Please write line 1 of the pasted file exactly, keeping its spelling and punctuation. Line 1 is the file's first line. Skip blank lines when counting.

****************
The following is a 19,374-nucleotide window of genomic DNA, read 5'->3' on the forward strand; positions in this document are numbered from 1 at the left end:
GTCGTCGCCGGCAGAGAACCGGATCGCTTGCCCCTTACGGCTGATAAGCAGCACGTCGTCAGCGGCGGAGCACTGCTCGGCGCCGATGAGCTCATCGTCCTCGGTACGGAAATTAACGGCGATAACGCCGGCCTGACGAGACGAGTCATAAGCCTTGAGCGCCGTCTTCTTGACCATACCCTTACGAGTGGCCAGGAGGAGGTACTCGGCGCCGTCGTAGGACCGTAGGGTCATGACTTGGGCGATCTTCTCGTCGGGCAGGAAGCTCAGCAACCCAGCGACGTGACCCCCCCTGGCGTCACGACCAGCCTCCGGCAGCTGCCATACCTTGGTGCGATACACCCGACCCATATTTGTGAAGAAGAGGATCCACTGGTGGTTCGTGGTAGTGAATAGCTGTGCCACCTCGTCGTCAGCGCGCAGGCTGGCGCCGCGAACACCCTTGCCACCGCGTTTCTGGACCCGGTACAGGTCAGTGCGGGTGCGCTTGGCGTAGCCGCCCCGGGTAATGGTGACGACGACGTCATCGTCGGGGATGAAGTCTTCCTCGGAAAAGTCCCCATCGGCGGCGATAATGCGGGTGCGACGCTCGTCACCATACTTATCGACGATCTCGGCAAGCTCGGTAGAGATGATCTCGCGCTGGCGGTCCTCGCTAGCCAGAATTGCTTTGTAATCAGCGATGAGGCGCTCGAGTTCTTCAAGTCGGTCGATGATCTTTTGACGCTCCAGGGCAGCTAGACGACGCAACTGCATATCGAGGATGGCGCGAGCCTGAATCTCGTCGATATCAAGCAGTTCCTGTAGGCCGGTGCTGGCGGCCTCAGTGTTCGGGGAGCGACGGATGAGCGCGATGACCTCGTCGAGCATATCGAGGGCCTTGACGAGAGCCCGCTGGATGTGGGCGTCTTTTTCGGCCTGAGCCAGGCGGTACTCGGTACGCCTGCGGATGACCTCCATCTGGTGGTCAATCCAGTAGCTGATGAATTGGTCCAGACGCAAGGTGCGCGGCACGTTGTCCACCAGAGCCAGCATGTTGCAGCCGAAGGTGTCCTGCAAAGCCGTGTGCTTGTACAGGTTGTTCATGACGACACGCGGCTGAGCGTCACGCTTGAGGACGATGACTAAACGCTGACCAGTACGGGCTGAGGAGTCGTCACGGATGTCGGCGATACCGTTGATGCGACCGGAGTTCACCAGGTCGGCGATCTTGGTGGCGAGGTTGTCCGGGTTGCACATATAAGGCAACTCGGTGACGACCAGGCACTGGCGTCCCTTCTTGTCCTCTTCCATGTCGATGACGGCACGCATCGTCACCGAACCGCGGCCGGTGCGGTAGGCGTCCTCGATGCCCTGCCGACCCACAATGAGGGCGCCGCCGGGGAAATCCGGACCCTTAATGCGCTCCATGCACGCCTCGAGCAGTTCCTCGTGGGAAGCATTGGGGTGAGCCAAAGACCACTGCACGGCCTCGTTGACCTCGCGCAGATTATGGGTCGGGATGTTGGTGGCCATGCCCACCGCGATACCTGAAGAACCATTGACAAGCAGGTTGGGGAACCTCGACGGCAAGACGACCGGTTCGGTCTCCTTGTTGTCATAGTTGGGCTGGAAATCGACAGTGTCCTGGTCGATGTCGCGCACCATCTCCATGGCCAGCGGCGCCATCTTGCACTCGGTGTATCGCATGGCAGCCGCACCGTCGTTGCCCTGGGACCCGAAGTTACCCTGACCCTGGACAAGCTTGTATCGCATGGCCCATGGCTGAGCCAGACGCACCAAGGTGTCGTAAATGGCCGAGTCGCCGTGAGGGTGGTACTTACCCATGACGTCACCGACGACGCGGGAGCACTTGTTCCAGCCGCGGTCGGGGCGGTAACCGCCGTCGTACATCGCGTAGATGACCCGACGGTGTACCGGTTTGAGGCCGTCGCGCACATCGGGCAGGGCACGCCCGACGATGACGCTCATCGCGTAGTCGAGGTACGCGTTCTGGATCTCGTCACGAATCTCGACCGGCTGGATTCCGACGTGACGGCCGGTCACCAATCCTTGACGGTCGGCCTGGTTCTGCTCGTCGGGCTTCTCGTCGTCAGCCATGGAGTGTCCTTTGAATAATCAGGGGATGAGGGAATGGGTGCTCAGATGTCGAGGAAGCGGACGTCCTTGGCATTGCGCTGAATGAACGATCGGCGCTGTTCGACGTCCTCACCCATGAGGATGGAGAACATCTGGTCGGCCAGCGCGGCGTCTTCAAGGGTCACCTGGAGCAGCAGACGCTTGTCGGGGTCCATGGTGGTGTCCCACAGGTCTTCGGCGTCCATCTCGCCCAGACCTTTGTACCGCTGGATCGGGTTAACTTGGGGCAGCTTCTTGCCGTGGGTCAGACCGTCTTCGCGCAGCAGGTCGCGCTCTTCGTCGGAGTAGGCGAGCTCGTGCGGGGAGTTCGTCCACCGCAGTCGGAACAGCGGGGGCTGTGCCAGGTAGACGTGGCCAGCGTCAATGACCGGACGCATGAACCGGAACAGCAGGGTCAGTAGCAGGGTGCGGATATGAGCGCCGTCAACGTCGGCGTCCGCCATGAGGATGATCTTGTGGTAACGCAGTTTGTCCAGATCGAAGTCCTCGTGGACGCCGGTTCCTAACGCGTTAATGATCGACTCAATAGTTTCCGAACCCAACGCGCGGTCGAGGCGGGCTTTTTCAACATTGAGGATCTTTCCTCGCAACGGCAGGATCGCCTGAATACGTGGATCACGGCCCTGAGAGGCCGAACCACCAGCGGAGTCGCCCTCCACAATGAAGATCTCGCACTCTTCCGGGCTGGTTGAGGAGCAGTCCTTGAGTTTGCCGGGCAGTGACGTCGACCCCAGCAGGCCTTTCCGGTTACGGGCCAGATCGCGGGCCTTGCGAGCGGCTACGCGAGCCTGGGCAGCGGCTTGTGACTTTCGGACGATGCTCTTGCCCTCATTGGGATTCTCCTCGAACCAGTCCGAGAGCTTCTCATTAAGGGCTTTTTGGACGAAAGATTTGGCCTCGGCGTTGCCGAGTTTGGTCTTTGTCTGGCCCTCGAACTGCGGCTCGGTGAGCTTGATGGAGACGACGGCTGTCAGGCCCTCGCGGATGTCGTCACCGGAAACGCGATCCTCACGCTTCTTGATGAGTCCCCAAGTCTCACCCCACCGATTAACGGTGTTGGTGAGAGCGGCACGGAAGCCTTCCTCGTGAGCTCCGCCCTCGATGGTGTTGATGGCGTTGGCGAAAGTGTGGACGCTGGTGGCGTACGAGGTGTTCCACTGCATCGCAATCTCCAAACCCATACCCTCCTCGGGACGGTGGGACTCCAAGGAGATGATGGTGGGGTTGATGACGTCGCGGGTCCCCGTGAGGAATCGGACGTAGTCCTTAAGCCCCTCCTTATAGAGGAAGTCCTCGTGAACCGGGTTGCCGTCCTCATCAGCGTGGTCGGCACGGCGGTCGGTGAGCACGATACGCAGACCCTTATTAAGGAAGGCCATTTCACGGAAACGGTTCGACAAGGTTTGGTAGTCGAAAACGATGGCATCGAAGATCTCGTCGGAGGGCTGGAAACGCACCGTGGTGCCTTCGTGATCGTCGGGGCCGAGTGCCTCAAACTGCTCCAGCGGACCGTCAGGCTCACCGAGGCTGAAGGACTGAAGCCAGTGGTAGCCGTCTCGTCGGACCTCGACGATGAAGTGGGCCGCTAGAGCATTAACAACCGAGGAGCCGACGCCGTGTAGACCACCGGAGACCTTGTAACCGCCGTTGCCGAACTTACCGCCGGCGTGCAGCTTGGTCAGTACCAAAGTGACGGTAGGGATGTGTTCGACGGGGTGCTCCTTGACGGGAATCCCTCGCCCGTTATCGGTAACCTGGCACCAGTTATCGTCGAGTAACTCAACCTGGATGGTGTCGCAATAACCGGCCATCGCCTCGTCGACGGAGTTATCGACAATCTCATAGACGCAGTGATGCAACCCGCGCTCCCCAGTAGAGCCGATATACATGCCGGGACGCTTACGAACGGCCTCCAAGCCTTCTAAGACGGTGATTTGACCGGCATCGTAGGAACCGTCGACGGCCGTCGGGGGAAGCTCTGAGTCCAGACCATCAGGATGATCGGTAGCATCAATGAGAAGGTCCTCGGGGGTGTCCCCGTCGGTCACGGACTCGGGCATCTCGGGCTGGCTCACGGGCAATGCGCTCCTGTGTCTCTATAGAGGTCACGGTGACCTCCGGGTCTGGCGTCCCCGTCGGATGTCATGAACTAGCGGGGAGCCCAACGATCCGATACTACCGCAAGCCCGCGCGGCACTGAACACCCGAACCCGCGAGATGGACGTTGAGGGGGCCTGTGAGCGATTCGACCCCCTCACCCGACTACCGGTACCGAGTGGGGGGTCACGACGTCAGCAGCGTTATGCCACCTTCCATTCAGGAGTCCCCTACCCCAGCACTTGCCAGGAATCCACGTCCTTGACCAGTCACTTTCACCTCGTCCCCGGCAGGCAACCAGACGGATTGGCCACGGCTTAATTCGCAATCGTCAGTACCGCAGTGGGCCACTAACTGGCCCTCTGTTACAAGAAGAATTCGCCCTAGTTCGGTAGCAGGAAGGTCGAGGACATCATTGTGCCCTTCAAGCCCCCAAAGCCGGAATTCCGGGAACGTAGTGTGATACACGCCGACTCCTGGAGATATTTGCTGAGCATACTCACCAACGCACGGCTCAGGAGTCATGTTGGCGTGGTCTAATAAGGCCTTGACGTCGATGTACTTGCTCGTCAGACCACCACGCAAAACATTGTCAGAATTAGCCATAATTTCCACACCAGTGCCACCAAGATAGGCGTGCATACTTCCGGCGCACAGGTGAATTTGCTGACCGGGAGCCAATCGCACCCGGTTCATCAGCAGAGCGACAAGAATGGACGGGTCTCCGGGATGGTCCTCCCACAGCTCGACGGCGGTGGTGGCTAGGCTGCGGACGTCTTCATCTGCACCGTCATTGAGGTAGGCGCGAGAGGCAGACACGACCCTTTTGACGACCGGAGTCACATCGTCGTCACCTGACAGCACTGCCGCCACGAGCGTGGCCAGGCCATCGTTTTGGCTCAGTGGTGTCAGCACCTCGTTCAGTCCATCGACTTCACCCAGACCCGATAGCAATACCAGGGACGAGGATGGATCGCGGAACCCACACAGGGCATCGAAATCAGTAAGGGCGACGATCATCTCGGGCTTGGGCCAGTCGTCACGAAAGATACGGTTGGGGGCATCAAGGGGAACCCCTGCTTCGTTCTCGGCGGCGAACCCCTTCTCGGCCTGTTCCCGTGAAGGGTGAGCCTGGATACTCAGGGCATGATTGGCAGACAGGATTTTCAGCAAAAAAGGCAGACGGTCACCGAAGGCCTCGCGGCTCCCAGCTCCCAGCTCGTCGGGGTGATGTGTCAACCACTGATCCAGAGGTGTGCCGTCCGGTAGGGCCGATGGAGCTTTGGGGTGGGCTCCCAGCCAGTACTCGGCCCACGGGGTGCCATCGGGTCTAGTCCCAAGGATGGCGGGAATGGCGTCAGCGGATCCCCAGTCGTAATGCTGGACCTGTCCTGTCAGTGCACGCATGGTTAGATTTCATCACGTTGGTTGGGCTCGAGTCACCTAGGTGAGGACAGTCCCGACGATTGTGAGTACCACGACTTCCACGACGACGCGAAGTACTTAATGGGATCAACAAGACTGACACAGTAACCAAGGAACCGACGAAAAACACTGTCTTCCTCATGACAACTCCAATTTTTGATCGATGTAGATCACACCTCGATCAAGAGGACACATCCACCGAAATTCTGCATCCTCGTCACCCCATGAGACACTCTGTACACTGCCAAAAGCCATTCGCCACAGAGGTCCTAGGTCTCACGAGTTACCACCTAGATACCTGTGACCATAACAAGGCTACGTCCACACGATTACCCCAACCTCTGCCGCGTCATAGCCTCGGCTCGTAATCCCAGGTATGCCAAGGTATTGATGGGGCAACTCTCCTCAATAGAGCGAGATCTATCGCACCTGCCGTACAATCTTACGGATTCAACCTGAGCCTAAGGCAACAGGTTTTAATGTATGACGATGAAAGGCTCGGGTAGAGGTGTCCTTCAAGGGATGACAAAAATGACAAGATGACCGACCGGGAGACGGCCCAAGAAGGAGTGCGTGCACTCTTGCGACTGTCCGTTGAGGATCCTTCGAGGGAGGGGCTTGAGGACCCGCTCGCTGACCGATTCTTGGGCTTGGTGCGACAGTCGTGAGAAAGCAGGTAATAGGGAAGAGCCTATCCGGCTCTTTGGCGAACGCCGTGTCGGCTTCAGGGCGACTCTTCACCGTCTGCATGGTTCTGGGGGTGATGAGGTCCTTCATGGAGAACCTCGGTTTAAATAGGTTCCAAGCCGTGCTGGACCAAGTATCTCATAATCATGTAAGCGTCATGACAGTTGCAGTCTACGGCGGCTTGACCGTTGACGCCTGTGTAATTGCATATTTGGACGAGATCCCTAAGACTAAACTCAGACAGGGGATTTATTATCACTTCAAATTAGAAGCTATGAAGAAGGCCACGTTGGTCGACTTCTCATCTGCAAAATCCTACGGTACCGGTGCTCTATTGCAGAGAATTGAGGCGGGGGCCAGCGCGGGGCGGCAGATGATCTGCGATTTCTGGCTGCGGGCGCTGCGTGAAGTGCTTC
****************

The following is a 19,374-nucleotide window of genomic DNA, read 5'->3' on the forward strand; positions in this document are numbered from 1 at the left end: